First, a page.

HOLMES BEACH – There were eight cases on the docket for a code compliance special magistrate hearing July 31. Six cases were granted a continuance to a Sept. 11 hearing. The continuance requested for the additional two cases was denied and the two were heard and ruled on by Special Magistrate Michael Connolly.
The two cases that were heard both concerned properties owned by Anthony Properties Inc. The allegations against the properties, 302 28th St. and 402 28th St., included advertising for a length of stay less than 30 days and renting the properties for less than 30 days at a time. Both properties are in the R-1 zone which is only allowed to have rentals of 30 days or more. Neither property has a vacation rental certificate issued by the city.
Speaking for the property owner, who was absent from the hearing, was executive assistant Stacey Dorsey who asked for a continuance for both cases due to her employer’s absence on a family trip. Connolly denied the request, saying that with a notice of hearing mailed, posted at city hall and posted on the residence on July 4, the property owner had more than enough time to request a continuance prior to his trip. The request for a continuance was received by code compliance officers July 26.
In the case against the property owner at 302 28th St., Code Compliance Officer Nate Brown said that online the property is advertised as a minimum of three-night rental and that he was able to book the property for three nights. He said that booking for the property of three nights was disabled the day prior to the hearing. Code Compliance Officer James Thomas also testified that he had observed at least two times where the property was rented for less than 30 days. The first notice of violation was placed at the property on May 23.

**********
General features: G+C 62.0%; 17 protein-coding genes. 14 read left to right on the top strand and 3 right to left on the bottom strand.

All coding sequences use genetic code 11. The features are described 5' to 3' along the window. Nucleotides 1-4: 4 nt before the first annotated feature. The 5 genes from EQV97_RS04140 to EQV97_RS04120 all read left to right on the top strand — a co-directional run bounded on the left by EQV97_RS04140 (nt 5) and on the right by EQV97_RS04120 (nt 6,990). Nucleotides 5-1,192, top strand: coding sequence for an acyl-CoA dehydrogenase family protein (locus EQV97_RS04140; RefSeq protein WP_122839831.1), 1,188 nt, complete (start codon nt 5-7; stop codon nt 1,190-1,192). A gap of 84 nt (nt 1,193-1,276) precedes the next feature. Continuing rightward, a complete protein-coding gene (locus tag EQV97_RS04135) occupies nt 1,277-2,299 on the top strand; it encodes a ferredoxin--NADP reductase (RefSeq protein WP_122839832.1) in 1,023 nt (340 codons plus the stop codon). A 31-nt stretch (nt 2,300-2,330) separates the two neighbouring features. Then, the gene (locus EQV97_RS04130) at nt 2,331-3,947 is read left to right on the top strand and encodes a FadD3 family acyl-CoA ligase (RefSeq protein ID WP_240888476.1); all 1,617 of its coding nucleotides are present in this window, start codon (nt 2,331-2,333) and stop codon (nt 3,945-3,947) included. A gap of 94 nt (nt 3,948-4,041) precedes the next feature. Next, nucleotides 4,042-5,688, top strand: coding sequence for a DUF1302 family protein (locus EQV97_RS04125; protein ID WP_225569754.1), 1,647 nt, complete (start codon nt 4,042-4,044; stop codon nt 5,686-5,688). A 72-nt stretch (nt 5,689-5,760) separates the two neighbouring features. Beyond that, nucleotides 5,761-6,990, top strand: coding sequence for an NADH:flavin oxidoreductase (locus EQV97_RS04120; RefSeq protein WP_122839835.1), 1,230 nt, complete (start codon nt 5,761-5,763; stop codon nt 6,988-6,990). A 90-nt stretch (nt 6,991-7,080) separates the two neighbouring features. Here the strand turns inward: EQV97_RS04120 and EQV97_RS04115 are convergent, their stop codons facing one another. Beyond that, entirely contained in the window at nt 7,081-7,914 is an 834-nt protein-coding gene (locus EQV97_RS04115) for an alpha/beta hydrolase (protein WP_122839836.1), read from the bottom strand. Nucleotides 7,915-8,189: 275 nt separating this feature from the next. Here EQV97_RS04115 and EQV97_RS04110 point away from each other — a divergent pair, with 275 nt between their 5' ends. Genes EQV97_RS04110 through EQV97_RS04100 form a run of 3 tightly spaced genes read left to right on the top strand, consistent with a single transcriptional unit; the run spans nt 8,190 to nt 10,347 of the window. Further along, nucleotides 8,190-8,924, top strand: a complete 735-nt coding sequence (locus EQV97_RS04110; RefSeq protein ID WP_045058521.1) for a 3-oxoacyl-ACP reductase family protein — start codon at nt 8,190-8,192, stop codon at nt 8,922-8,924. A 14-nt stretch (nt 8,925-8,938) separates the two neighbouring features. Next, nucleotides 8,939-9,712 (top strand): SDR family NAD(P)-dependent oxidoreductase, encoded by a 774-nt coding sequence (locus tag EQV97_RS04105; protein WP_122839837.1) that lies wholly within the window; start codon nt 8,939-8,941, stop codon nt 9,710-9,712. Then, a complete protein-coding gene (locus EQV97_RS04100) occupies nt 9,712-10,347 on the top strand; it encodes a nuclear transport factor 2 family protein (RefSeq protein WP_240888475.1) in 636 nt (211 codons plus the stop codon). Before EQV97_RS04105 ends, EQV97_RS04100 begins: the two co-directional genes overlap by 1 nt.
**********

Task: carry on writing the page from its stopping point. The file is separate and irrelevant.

The case against Anthony Properties at 402 28th St. contained much of the same information with officers providing photographic evidence that the property has been rented for less than 30 days at a time and that online advertising has been identified advertising the property for rent for a minimum of three-night rentals. Brown said that he was able to secure a reservation for the property for the three-night minimum online though that function was disabled on the advertisement the day prior to the hearing. He said that the advertisements for both properties stated a three-night minimum stay.
In both cases, Connolly ruled that the property owner has until Aug. 7 to correct the issues at the properties or a $250 per day fine per property will begin on Aug. 8 and continue until the issues are corrected. Also in both cases, the property owner was instructed to pay the $127.24 administrative fees for each case.
Both cases were placed on the Sept. 11 special magistrate hearing docket for an update.